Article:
Not only is today the anniversary of El Alamein, it's also the 29th anniversary of the bombing of the US Marine Barracks in Beirut on October 23, 1983. That bombing, which killed 220 Marines, 18 Navy and three Army personnel, was the greatest loss the Marines had suffered in a single day since Iwo Jima, and the greatest US military loss in a single day since the Tet Offensive in Vietnam in 1968. One Lebanese was killed. On the same day, another truck bomb struck the headquarters of the French 1st Parachute Chasseur Regiment and killed 58 paratroopers, the French Army's worst day of loss since the Algerian War.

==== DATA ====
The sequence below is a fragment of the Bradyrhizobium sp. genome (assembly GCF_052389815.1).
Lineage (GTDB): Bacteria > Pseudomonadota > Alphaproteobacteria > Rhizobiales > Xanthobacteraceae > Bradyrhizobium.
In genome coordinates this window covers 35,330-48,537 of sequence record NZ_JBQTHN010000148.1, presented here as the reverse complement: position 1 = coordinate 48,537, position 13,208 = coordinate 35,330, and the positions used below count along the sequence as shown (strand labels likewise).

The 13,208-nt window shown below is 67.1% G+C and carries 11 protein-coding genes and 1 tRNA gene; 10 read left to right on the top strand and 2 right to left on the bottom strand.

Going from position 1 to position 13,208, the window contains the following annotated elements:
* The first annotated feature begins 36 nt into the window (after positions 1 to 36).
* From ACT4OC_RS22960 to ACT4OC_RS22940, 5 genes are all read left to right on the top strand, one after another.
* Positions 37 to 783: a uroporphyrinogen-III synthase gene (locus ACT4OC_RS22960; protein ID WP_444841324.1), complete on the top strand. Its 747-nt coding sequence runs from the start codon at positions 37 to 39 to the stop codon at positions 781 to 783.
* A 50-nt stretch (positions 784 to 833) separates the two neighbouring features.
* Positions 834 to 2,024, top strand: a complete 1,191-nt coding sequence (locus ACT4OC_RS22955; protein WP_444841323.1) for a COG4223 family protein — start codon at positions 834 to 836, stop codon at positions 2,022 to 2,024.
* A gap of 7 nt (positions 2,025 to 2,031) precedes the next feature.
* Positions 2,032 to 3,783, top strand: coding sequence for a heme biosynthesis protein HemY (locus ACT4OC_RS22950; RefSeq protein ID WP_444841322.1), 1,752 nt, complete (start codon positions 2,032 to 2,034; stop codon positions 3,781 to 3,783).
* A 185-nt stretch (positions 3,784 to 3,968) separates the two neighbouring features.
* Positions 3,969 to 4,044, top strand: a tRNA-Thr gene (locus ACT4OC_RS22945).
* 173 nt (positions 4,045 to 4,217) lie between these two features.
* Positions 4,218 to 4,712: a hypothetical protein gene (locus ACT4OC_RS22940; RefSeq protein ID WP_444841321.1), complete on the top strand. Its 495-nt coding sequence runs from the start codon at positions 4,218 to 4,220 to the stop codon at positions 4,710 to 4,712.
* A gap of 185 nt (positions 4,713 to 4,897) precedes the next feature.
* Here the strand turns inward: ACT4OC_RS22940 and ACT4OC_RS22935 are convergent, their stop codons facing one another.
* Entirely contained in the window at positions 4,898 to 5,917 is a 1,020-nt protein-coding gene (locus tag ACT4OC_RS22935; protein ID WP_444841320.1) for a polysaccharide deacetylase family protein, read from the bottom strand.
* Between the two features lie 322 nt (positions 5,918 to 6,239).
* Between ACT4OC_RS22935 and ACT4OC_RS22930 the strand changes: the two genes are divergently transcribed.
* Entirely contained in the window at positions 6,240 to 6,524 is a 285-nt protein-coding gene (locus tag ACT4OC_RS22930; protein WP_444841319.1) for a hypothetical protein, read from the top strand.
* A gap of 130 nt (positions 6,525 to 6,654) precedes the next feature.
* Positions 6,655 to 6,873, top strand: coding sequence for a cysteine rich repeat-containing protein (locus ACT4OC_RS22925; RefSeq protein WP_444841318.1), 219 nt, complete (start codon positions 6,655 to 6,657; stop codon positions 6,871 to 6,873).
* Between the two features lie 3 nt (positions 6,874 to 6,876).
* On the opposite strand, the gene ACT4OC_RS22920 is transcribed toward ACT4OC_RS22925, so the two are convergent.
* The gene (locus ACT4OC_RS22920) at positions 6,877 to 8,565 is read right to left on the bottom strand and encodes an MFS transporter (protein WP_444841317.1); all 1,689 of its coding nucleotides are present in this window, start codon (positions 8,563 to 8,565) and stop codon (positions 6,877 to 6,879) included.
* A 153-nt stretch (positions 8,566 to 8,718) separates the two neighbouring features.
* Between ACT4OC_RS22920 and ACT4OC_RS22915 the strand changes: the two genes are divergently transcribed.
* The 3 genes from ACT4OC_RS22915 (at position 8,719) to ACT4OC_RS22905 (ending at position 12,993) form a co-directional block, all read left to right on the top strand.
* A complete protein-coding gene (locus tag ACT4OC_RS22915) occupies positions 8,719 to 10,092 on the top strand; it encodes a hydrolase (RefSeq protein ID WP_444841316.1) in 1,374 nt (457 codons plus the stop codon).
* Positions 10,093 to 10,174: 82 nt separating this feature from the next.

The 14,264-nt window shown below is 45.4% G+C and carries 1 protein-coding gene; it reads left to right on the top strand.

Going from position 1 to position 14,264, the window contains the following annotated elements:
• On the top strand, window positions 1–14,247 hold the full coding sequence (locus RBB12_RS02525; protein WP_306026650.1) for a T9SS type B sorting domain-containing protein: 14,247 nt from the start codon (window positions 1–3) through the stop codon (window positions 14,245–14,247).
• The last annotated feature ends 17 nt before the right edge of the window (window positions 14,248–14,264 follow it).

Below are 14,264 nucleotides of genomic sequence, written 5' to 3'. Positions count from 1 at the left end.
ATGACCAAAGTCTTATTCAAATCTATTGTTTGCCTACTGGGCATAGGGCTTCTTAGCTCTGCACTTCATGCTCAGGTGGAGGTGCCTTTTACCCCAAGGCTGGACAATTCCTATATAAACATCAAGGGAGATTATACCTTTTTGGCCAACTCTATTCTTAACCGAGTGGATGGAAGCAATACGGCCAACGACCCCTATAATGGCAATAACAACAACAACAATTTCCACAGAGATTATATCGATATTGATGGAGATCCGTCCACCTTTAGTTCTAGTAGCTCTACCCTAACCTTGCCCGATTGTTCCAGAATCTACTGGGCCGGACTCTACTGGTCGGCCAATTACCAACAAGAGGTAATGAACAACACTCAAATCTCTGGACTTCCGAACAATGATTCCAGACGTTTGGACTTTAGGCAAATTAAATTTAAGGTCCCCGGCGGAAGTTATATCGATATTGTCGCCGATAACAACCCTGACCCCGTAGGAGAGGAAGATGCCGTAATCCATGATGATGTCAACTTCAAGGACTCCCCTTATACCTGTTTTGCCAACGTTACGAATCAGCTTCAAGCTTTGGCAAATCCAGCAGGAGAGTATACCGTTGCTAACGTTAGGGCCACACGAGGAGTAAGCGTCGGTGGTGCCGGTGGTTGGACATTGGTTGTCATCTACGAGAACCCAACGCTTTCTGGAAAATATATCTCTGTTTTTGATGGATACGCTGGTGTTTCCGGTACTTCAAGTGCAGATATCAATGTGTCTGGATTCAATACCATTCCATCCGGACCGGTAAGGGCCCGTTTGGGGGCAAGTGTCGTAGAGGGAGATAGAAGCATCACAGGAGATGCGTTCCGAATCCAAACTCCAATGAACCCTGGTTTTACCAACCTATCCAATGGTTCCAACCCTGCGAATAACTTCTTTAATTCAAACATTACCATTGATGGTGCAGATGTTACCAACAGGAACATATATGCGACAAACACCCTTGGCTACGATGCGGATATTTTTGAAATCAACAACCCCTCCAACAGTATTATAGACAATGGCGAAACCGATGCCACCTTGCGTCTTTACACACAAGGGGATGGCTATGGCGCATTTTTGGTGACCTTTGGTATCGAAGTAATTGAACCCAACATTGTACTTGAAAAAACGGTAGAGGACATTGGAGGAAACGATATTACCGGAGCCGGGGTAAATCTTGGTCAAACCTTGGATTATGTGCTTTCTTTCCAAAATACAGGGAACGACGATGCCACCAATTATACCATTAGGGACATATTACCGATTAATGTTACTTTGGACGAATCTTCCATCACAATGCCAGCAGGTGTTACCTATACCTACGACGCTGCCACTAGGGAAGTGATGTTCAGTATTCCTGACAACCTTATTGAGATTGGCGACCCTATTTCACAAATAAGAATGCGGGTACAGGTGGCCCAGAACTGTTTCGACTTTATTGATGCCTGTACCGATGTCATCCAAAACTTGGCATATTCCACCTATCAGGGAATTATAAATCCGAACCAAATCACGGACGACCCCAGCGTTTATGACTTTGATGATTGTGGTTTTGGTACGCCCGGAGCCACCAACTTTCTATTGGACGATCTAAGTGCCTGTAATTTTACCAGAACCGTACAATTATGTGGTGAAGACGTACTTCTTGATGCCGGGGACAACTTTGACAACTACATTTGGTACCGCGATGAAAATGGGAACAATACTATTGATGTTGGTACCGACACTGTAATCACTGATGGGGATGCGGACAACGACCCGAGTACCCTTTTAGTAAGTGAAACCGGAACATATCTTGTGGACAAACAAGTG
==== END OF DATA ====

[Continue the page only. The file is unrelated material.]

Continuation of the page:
Imad Mughniyya, later a key figure in Hizbullah, was later accused of planning the attacks.
Truck and car bombings became a common weapon in Beirut; one aimed at Sheikh Muhammad Fadlallah in 1985 has sometimes been seen as a retaliation by US surrogates Hizbullah, though that group was not yet using that name in 1983.
And as we have been forcibly reminded just in the past week, the car bomb remains a weapon of choice in Beirut.